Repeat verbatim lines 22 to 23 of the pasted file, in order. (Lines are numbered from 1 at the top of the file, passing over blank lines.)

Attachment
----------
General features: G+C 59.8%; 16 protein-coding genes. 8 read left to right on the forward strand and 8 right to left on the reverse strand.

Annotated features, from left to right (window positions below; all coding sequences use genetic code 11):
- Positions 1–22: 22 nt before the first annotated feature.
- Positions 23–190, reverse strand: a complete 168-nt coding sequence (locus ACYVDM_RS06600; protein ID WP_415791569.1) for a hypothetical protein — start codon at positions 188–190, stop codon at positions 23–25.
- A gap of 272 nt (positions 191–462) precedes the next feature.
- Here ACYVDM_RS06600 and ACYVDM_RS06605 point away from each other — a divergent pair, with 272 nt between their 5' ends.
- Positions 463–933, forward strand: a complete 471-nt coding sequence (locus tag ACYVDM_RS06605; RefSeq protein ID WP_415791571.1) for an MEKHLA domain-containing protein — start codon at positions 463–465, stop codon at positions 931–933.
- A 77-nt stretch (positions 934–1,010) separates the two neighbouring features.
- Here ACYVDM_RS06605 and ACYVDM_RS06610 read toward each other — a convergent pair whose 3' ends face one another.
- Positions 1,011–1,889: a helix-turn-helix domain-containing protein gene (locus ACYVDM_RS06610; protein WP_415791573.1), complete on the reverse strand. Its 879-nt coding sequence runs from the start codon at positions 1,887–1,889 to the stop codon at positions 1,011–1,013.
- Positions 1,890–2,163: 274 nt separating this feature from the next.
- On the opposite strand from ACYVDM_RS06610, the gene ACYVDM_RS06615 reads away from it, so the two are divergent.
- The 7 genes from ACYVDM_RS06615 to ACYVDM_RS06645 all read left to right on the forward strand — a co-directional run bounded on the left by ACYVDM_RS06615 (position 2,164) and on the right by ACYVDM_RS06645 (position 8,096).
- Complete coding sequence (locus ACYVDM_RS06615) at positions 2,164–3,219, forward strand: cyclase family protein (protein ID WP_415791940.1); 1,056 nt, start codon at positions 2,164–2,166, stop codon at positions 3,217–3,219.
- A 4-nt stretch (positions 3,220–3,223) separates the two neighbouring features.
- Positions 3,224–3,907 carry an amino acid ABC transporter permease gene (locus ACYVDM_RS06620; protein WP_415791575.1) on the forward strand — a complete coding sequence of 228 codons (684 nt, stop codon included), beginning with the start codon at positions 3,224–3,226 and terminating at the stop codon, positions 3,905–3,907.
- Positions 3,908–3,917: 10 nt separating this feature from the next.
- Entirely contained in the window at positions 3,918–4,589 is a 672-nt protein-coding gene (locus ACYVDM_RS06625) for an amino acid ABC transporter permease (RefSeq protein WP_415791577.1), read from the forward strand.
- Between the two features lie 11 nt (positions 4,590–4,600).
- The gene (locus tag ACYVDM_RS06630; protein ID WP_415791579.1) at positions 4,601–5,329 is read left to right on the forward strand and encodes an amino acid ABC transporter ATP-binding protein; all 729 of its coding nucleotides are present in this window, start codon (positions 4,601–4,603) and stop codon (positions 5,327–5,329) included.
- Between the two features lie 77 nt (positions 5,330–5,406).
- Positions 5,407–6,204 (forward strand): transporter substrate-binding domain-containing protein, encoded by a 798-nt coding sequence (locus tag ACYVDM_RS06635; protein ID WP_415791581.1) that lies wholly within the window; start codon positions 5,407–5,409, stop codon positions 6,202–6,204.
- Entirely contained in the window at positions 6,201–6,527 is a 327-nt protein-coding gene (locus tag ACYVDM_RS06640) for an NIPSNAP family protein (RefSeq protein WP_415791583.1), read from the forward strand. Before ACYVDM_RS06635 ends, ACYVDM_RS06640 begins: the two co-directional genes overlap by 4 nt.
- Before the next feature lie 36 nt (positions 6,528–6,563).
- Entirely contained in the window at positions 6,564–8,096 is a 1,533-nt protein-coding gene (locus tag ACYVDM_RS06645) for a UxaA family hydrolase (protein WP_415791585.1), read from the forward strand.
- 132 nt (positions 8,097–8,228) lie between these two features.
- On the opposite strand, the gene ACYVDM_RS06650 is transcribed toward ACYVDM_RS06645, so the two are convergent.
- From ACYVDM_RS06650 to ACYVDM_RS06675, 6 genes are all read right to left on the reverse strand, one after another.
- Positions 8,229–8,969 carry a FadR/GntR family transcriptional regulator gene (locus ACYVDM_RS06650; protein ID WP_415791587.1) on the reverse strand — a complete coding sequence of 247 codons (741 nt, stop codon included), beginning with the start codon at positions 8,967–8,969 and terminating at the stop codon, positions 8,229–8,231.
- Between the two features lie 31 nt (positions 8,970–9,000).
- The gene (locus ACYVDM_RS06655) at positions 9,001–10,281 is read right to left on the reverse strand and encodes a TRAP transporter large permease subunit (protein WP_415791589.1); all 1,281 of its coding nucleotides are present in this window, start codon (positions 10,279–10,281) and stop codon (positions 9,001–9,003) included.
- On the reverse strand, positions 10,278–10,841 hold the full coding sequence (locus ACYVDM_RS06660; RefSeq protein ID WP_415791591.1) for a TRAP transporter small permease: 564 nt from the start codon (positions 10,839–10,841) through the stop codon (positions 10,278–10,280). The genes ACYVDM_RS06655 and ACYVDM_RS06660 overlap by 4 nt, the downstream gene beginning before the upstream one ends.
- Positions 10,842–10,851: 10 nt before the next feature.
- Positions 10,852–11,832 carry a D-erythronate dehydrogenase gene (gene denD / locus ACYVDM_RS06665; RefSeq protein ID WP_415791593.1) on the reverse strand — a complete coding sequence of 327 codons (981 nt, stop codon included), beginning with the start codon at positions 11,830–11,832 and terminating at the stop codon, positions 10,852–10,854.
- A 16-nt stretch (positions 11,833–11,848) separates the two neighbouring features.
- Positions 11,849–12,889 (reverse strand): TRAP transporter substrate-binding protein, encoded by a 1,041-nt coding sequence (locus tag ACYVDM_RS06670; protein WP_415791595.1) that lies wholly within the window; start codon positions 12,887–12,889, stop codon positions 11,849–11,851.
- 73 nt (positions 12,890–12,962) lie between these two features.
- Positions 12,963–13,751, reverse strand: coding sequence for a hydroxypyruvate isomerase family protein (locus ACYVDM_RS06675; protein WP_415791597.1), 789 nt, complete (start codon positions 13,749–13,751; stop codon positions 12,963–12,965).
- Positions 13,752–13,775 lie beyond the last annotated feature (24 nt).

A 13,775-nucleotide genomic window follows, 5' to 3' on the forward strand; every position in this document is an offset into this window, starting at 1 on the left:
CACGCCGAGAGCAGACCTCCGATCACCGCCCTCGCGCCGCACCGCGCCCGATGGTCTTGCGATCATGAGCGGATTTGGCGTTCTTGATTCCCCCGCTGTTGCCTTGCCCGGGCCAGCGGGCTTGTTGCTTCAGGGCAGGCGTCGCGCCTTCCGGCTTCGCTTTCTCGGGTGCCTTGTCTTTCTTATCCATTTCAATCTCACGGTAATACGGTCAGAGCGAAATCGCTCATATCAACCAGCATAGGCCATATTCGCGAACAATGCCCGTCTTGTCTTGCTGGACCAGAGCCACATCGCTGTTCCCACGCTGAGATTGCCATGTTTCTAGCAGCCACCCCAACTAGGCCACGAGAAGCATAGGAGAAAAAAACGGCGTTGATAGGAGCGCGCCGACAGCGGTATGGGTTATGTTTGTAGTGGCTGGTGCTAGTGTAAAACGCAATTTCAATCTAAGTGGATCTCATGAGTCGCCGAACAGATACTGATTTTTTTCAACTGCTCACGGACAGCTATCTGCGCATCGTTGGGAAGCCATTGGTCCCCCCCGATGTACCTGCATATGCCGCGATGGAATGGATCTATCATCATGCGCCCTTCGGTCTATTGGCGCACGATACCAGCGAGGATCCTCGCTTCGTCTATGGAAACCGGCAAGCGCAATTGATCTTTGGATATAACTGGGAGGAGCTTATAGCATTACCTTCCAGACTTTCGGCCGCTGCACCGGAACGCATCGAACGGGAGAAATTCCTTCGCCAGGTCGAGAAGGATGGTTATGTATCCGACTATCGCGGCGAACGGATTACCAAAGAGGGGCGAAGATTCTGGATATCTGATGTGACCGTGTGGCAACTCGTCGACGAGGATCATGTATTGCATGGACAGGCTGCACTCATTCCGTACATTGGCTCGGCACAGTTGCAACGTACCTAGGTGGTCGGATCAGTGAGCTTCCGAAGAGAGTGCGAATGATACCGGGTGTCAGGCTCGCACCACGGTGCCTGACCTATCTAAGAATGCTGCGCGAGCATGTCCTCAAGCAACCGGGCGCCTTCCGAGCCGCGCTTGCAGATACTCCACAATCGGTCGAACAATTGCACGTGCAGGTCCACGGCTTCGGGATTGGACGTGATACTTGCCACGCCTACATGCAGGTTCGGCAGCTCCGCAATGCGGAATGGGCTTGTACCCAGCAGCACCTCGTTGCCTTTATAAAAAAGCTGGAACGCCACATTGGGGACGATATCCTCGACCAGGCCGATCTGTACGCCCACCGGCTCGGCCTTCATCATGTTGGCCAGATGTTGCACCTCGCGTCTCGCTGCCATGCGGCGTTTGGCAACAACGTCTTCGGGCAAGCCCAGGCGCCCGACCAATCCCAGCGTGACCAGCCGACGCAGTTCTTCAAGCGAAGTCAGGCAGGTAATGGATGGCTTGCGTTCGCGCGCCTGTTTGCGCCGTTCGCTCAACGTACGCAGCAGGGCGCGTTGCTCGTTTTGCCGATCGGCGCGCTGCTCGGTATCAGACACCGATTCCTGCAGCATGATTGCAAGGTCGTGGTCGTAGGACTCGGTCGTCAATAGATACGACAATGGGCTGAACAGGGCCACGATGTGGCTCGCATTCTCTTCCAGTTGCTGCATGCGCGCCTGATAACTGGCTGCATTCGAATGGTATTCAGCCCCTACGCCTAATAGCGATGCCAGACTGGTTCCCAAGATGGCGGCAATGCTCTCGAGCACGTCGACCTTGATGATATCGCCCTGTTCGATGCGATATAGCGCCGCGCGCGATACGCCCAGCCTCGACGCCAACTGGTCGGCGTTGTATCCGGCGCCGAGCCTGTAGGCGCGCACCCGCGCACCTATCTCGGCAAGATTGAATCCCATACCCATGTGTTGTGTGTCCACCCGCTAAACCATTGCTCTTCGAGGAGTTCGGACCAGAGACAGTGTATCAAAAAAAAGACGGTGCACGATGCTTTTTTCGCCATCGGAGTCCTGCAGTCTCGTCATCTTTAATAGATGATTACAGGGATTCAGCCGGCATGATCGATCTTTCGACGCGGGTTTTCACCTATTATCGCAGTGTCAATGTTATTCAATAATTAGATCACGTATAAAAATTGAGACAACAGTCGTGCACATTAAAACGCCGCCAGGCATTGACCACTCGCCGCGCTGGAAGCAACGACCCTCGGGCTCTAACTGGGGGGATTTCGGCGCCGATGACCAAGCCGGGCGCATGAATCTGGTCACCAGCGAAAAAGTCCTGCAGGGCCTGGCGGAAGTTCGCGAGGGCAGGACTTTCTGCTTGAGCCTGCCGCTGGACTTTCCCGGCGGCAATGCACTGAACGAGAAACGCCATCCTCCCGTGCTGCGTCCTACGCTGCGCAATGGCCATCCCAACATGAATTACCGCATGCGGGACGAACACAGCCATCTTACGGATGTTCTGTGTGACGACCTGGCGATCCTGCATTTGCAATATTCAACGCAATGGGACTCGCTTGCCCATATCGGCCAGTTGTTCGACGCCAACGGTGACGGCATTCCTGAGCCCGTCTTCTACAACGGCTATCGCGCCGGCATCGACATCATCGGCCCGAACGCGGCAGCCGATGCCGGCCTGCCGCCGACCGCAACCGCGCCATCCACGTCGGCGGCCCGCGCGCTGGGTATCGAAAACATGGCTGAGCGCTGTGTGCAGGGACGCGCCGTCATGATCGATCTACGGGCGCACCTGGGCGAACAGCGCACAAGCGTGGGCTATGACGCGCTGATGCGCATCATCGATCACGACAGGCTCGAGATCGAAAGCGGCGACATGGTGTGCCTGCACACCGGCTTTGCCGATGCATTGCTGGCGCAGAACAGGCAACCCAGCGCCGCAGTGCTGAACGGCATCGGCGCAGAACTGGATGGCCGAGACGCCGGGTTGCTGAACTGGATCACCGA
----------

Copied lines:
- Positions 5,407–6,204 (forward strand): transporter substrate-binding domain-containing protein, encoded by a 798-nt coding sequence (locus tag ACYVDM_RS06635; protein ID WP_415791581.1) that lies wholly within the window; start codon positions 5,407–5,409, stop codon positions 6,202–6,204.
- Entirely contained in the window at positions 6,201–6,527 is a 327-nt protein-coding gene (locus tag ACYVDM_RS06640) for an NIPSNAP family protein (RefSeq protein WP_415791583.1), read from the forward strand. Before ACYVDM_RS06635 ends, ACYVDM_RS06640 begins: the two co-directional genes overlap by 4 nt.